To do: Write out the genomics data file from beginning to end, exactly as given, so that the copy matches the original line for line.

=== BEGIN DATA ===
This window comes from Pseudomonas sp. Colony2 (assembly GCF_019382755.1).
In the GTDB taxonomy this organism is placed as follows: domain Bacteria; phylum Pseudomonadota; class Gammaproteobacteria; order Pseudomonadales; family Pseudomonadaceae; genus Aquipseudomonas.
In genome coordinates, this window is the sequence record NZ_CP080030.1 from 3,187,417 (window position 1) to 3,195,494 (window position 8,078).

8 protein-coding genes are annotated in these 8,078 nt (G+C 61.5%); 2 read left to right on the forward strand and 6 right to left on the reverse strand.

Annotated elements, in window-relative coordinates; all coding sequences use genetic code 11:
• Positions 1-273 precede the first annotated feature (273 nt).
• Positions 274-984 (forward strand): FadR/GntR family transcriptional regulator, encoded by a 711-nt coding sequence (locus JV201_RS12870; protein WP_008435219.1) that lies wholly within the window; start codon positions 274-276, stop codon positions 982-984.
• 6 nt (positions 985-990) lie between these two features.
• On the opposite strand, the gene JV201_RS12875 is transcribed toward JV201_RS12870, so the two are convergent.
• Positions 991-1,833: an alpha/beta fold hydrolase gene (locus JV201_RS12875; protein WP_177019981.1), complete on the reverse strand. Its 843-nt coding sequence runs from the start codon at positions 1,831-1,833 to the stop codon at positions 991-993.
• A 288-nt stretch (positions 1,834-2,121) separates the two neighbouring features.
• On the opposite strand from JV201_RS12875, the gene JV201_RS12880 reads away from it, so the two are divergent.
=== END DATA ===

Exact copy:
This window comes from Pseudomonas sp. Colony2 (assembly GCF_019382755.1).
In the GTDB taxonomy this organism is placed as follows: domain Bacteria; phylum Pseudomonadota; class Gammaproteobacteria; order Pseudomonadales; family Pseudomonadaceae; genus Aquipseudomonas.
In genome coordinates, this window is the sequence record NZ_CP080030.1 from 3,187,417 (window position 1) to 3,195,494 (window position 8,078).

8 protein-coding genes are annotated in these 8,078 nt (G+C 61.5%); 2 read left to right on the forward strand and 6 right to left on the reverse strand.

Annotated elements, in window-relative coordinates; all coding sequences use genetic code 11:
• Positions 1-273 precede the first annotated feature (273 nt).
• Positions 274-984 (forward strand): FadR/GntR family transcriptional regulator, encoded by a 711-nt coding sequence (locus JV201_RS12870; protein WP_008435219.1) that lies wholly within the window; start codon positions 274-276, stop codon positions 982-984.
• 6 nt (positions 985-990) lie between these two features.
• On the opposite strand, the gene JV201_RS12875 is transcribed toward JV201_RS12870, so the two are convergent.
• Positions 991-1,833: an alpha/beta fold hydrolase gene (locus JV201_RS12875; protein WP_177019981.1), complete on the reverse strand. Its 843-nt coding sequence runs from the start codon at positions 1,831-1,833 to the stop codon at positions 991-993.
• A 288-nt stretch (positions 1,834-2,121) separates the two neighbouring features.
• On the opposite strand from JV201_RS12875, the gene JV201_RS12880 reads away from it, so the two are divergent.